I was always very passionate about therapy, medicine and psychology. I was involved in it from the side, in term of formal studies, but very much into it, in terms of experimentations. For instance, I started psychotherapy and then, after one year the psychologist proposed a didactic study with her… I did things like that. I also worked in a poor area of Tel Aviv as a street educator, social worker and so on. So, to go back to your question, France was attractive because I never lived there as an “adult”. It was a country to be reborn in. I was very uneasy because I had my own idea of France, which came from my childhood and teens. Culturally I have always been outside the mainstream � even at school.


Nourit’s photography

The first year in France was difficult because I didn’t feel people could understand me, and they did not. Even my language was too rich, full of many cultural influences from the Hebrew language and the Japanese language. My French was very sensorial, but also the deeper meaning involved knowledge from others times and other spaces. It was funny, I had to give �subtitles� all the time. On the one hand my expectations as an “oriental” woman was of more “hospitality” in the ethical way to relate to people … and for that France is not the ideal country!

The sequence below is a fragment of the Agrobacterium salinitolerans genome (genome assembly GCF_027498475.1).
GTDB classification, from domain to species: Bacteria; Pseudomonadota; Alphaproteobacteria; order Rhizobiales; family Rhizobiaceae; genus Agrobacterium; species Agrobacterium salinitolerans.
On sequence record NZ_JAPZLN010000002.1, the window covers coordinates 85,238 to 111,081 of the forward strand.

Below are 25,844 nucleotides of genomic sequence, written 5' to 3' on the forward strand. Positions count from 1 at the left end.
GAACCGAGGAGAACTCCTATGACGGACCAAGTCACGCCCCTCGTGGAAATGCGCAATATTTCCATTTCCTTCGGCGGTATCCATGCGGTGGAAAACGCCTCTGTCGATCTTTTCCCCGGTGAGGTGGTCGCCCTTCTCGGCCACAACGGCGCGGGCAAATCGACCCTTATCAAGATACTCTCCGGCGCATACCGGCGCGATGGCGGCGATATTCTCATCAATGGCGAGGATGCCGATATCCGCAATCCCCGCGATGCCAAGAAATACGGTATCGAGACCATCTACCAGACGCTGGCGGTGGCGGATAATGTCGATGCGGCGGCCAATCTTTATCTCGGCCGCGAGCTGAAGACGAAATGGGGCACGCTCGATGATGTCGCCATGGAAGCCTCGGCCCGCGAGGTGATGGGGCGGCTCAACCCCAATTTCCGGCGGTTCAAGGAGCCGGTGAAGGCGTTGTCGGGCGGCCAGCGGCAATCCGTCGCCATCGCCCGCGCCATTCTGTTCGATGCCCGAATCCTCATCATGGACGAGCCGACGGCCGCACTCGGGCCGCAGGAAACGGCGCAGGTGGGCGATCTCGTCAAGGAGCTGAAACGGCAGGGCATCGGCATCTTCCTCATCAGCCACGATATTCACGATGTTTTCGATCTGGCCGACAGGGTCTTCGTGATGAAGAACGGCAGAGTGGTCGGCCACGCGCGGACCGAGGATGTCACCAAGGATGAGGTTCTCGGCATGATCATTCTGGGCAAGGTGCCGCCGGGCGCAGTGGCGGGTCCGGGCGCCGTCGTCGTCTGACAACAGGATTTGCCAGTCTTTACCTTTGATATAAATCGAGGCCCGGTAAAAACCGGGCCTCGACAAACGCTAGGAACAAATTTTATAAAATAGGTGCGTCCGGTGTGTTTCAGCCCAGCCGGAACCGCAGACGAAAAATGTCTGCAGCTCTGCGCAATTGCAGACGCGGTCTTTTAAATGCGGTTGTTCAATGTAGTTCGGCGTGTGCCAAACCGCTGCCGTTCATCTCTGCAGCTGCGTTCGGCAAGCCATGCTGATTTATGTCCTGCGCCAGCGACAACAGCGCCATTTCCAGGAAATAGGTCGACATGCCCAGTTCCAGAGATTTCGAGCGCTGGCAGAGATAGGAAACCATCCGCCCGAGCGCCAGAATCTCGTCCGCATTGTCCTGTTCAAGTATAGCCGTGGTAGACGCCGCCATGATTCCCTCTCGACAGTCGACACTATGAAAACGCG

But of course, my skills could be applied. Especially the Chinese Medicine
part of it… everybody likes to be touched, listened to, better understood. Most people, when they are in trouble, in the dark part of their consciousness, are willing to let a bit of light in, a new language. They are willing to change the way they view themselves.